What are groundless threats?
The groundless threats regime is designed to provide redress to recipients of unjustified threats of trade mark, patent or design right infringement. The rules cover a very wide range of communications potentially including, as we commented on in this blog last year, an eBay VeRO notice. The regime is controversial, partly because of the manner in which it has been applied and partly because of the different approaches to threats relating to different IP rights.
In its 2014 report the Law Commission recommended significant reform, devoting an entire chapter of its report to some of the problems with the regime which were highlighted by the Best Buy threats case, in which Fieldfisher advised the successful claimant.
What are the proposed changes?
The government's recommendations in full can be found here. In a nutshell, the government want to clarify the threats provisions and make them consistent across all IP rights, while also making it easier for rights owners to make good faith attempts to settle without falling foul of the groundless threats rules. Happily for legal advisors, solicitors and registered trade mark/patent attorneys would no longer be liable for threats made on instructions, provided their clients are clearly identified.
The original rules were intended to encourage rights owners to address their claims at the "primary actors" i.e. the manufacturers or importers of allegedly infringing items, rather than distributors or retailers. However, one of the problems with the existing regime in respect of trade marks and designs is that, because of the way the exclusions are worded, a rights owner can threaten with impunity in respect of manufacture or import, but cannot ask the same person to cease selling those manufactured/imported goods without risk. The government's proposals would do away with this arbitrary distinction by adopting an approach similar to that which already applies to threats of patent infringement and focusses the exclusions on the type of person being threatened, rather than the act. Broadly speaking, under the proposals, threats against primary actors would be excluded. Thus a threat could be made against the manufacturer/importer of goods bearing a trade mark without risk of facing a groundless threats claim, and that threat could refer to acts not just of manufacture or import, but also of advertising and sale. This will undoubtedly make cease and desist letters against primary actors more sensible and free from the semantic gymnastics sometimes engaged in at present to try to bring them within the exclusions.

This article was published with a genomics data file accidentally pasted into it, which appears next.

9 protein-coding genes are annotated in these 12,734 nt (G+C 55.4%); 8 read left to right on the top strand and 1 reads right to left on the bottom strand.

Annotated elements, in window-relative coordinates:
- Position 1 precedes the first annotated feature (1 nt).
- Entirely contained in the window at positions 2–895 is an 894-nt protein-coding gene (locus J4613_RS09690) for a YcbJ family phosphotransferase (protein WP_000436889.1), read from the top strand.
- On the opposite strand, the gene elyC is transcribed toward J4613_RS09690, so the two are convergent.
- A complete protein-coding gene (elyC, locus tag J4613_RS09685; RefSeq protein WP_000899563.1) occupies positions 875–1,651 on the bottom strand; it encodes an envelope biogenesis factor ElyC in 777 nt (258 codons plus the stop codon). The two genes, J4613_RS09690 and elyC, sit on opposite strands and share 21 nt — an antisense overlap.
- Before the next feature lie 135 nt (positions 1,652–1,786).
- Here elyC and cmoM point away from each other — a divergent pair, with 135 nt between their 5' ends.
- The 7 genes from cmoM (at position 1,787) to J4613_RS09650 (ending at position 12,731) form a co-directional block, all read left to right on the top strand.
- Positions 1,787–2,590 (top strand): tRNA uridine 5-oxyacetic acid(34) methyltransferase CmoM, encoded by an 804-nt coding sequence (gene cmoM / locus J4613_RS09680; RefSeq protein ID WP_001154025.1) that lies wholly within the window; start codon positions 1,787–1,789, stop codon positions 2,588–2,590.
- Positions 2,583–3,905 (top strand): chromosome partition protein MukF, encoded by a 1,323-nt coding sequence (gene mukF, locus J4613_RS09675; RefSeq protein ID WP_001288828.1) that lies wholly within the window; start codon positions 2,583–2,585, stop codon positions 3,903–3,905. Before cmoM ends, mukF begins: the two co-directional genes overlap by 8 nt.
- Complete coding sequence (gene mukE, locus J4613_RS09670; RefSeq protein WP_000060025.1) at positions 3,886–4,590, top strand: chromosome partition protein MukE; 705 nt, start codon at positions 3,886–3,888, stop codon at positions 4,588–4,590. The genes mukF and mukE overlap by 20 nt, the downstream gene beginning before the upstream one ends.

The proposals also recommend that certain types of communications with "secondary actors" may be allowed including, for example, where the threatener has used reasonable endeavours to locate the primary actor.
Other recommendations include the repeal of s. 70(2A)(b) of the Patents Act (which provides a defence even if the patent relied upon is subsequently shown to be invalid, provided that the threatener had a good faith belief in the patent's validity at the time of the threat).
Reaction and next steps
The proposals should be welcomed by rights holders (and legal advisors, who would escape personal liability!) as they would provide clarity, and return some much needed rationality to an often misunderstood area. The Government has stated that it intends to bring primary legislation to enact the reforms in due course. The Government will want to look carefully at whether it might be possible to do this via the special Parliamentary procedure available for Bills that implement uncontroversial Law Commission recommendations.